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Pension Decision
Michael Ward
Posted: 19 February 2018 15:50:55(UTC)
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Hi everyone,

I will be 67 in April and have decided to retire, my question is what to do with my pension pot.

I am married and mortgage free with around two years of cash in the bank I currently draw my old age pension although my wife has another two years to go.

With some health issues I qualify for an enhanced annuity but even so the rates appear to be quite poor, especially if I make provisions for my wife should I die.

My pension fund is £220,000.00, £50,000.00 of which is in stocks and shares and the remainder in fixed interest bank accounts.

Should I take my 25% tax free lump sum or leave it invested? What should I do with it if I take it. can I reinvest it?

Should I put it all into drawdown, or as some have suggested splitting the fund, taking an annuity large enough to cover my essential outgoings with the rest going into drawdown?

Why is retirement so confusing and stressful?

I'm sure you get asked these questions often but any advice would be appreciated.

Kind Regards Mike.

Catch The Pigeon
Posted: 19 February 2018 16:52:32(UTC)
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If you don't need it, don't take it.

By taking your 25% TFC and not spending it, you will need to place it somewhere (ISA - £20K limit) and you will be bringing money into your estate from an IHT perspective.

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Michael Ward on 20/02/2018(UTC)
Jim S
Posted: 19 February 2018 17:24:50(UTC)
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Agree with CTP. Leave your pension alone if you don't need it. I believe its exempt from IHT, also I think (not sure) it could be transferred to a beneficiary pretty much as is after death.
If you have other savings, I would use those first.

170k out of 220k in fixed interest bank accounts (and I think you have an extra 2 years cash on top of that if I understand correctly), and only 50k in equities seems overly cautious to me. I think 20-40% cash is fine in case there's a big drop in markets so you can take advantage of lower prices. But 80% cash, 20% equities will limit your pension's growth. I would consider going more like 60% equities and 40% cash/bonds etc, but maybe doing that over time.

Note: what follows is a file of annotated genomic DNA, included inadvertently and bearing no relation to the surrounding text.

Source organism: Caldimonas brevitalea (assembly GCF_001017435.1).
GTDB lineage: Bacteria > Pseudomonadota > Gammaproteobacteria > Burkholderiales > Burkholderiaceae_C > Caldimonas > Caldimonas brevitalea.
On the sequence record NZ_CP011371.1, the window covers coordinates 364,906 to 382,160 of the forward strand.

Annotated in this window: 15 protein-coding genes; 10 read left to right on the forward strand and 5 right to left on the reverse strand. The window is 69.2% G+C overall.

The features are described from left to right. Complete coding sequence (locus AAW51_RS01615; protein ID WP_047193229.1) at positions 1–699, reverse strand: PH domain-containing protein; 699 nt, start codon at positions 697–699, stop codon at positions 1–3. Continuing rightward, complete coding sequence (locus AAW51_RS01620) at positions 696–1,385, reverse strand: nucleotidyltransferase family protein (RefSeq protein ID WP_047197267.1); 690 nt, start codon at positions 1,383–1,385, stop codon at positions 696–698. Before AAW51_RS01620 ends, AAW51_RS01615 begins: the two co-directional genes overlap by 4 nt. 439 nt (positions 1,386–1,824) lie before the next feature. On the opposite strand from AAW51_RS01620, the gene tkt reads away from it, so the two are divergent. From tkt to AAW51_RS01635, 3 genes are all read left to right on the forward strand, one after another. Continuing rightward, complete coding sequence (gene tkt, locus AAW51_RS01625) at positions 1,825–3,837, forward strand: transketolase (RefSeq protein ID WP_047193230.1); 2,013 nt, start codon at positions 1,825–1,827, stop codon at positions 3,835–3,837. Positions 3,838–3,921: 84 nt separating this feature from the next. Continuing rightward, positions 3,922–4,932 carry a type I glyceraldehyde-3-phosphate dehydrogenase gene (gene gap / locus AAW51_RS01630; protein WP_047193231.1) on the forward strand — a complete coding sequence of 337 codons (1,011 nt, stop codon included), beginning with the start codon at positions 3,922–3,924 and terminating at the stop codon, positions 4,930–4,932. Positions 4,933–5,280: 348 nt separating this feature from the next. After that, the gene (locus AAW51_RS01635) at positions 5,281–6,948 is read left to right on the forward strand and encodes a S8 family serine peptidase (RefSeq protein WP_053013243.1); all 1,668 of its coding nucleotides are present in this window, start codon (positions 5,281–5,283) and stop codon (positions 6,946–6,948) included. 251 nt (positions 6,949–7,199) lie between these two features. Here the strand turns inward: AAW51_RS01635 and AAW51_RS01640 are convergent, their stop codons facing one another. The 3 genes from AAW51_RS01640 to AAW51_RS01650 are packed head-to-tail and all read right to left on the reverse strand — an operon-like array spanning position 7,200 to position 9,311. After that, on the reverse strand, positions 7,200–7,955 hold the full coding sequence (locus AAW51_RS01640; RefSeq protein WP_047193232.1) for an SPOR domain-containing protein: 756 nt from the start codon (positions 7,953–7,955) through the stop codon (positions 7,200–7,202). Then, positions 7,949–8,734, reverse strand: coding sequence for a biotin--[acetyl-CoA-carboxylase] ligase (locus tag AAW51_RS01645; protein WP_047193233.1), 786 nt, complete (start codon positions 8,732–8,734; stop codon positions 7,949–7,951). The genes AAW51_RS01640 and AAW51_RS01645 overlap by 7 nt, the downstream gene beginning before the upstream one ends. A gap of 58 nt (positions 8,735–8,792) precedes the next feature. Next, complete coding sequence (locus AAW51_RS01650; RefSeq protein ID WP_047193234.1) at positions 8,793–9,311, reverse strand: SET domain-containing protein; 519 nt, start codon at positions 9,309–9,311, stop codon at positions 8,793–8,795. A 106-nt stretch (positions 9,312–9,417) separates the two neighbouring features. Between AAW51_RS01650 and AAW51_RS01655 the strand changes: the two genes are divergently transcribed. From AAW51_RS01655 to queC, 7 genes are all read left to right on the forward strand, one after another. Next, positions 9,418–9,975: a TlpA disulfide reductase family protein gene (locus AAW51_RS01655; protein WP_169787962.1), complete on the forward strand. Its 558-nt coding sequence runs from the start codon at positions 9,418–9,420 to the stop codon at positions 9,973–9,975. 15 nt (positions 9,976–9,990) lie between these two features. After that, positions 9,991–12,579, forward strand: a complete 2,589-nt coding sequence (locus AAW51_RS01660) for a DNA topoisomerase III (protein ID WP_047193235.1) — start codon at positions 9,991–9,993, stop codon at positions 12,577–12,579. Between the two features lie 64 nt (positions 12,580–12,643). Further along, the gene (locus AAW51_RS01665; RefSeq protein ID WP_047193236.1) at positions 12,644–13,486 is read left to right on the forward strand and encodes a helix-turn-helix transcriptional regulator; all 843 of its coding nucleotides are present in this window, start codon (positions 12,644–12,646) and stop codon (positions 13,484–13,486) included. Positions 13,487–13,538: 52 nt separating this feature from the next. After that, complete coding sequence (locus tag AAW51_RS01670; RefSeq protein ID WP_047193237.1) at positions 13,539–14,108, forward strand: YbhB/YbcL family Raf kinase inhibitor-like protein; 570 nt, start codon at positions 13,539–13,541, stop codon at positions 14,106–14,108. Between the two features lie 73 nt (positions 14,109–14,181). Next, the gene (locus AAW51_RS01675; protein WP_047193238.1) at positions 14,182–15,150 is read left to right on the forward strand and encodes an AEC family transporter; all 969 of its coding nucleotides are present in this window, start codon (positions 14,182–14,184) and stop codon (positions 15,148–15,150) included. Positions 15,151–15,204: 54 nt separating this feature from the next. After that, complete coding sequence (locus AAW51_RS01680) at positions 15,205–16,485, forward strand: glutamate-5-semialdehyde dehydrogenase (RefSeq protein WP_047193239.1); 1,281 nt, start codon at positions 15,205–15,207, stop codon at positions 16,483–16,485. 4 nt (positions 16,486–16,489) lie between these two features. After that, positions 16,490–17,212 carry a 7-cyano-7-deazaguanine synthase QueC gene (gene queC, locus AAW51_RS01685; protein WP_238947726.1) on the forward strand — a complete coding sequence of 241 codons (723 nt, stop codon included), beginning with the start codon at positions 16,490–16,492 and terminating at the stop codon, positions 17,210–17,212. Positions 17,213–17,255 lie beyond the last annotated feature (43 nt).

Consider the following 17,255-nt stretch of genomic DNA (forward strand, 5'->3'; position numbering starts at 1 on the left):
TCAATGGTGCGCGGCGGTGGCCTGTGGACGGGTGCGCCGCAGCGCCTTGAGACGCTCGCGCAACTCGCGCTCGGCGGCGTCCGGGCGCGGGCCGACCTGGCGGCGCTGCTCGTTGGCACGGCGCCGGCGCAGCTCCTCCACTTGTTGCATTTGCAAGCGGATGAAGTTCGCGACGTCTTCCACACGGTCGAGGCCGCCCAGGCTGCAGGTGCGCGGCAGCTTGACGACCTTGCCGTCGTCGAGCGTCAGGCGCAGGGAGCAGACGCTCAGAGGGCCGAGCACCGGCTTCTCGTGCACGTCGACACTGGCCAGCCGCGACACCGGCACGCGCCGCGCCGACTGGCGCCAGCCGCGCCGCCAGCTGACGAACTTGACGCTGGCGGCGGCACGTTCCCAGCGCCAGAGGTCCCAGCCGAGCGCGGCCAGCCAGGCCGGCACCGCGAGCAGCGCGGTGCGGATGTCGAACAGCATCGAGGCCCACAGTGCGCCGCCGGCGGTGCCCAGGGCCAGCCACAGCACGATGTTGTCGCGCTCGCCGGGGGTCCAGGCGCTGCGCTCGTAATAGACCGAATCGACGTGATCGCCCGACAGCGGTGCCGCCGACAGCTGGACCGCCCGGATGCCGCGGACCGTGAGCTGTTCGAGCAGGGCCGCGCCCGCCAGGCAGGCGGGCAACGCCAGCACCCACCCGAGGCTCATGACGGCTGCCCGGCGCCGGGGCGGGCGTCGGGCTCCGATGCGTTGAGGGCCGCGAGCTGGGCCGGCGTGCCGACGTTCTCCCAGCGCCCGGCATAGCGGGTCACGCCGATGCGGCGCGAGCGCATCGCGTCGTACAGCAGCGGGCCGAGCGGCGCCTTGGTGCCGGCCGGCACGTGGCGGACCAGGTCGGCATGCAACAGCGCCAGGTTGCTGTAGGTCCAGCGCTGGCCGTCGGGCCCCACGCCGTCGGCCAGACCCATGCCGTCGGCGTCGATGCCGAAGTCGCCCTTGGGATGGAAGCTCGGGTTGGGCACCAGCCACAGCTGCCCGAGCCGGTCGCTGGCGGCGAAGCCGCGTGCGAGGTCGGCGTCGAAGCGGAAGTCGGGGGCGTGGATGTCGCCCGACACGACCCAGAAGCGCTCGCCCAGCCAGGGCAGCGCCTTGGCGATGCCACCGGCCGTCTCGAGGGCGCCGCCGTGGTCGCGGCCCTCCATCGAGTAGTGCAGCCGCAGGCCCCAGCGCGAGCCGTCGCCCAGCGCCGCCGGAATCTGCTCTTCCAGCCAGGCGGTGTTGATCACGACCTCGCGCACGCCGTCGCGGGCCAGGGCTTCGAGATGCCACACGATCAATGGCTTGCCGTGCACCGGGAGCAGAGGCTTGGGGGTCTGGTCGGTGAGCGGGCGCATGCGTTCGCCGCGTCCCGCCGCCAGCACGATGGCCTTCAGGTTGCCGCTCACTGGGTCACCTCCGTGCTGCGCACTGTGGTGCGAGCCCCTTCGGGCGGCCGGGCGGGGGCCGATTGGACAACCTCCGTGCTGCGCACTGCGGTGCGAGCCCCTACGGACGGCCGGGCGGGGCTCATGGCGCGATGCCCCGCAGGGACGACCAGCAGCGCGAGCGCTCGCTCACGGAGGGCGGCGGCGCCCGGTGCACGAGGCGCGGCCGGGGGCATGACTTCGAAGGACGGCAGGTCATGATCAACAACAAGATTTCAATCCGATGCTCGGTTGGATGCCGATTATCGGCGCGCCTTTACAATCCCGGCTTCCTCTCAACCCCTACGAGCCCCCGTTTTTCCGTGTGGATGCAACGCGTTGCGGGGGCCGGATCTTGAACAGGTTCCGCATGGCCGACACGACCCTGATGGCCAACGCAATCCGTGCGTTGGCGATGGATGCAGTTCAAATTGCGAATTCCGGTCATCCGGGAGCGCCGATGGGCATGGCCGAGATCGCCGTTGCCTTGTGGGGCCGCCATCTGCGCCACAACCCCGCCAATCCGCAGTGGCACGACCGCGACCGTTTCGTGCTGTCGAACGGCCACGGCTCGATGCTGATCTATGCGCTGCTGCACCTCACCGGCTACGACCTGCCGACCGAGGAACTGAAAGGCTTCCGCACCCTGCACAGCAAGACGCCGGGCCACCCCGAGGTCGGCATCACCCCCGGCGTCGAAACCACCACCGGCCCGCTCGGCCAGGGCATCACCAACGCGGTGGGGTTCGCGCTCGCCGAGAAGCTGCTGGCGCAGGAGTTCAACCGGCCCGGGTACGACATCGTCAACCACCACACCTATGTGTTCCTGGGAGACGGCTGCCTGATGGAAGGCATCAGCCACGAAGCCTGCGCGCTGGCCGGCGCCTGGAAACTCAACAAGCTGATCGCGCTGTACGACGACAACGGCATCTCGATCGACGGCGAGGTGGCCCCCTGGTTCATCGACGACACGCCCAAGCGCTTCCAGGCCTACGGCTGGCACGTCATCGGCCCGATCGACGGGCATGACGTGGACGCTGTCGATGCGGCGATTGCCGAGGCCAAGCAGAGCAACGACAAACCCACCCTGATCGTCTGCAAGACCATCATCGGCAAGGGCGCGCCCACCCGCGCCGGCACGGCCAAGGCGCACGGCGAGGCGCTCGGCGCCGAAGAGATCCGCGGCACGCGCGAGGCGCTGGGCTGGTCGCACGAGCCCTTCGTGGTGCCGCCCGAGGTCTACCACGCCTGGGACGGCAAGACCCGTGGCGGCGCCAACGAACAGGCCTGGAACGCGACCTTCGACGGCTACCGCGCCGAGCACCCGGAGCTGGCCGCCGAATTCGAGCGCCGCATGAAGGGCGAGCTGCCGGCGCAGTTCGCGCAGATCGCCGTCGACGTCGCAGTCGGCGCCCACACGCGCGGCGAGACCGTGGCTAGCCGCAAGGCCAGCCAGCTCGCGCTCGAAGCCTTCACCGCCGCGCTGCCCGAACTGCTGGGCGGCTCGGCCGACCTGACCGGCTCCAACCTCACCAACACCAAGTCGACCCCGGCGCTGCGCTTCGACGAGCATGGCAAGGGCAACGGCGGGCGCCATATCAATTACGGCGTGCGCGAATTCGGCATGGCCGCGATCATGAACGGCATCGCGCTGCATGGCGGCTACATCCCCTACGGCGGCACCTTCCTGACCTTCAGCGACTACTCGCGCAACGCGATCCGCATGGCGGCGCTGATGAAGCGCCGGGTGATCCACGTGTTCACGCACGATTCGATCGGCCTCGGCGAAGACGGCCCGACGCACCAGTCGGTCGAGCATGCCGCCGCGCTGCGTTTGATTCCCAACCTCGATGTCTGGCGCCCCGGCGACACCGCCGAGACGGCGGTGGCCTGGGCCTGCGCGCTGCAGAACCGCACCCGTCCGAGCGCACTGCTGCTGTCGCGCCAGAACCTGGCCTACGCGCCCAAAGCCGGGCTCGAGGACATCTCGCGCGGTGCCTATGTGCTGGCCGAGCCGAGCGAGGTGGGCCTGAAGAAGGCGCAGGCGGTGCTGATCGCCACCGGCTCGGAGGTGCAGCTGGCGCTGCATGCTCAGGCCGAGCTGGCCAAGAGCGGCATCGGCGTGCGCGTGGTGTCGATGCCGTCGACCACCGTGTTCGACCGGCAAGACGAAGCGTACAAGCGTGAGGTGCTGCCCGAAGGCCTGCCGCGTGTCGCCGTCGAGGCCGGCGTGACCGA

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Michael Ward on 20/02/2018(UTC)
Sara G
Posted: 19 February 2018 17:38:42(UTC)
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None of this is advice of course, but for what it's worth, I think there are strong arguments to take the tax free cash - who knows when a cash-hungry government might reduce the 25%, or remove it? You could then feed it into an ISA... Between you and your wife you have the ability to put in up to £80,000 (£40K before the end of the tax year and another £40K from April). Any income you receive from an ISA is currently tax free... You would not need to invest it straight away, if you were worried about markets falling. Of course the tax arrangements for ISA's might also change in future, but I suspect they would be more likely to reduce the annual allowance than tax income.
3 users thanked Sara G for this post.
Michael Ward on 20/02/2018(UTC), john brace on 20/02/2018(UTC), Tim D on 20/02/2018(UTC)
Keith Hilton
Posted: 19 February 2018 18:25:27(UTC)
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Sara G;57554 wrote:
None of this is advice of course, but for what it's worth, I think there are strong arguments to take the tax free cash - who knows when a cash-hungry government might reduce the 25%, or remove it? You could then feed it into an ISA... Between you and your wife you have the ability to put in up to £80,000 (£40K before the end of the tax year and another £40K from April). Any income you receive from an ISA is currently tax free... You would not need to invest it straight away, if you were worried about markets falling. Of course the tax arrangements for ISA's might also change in future, but I suspect they would be more likely to reduce the annual allowance than tax income.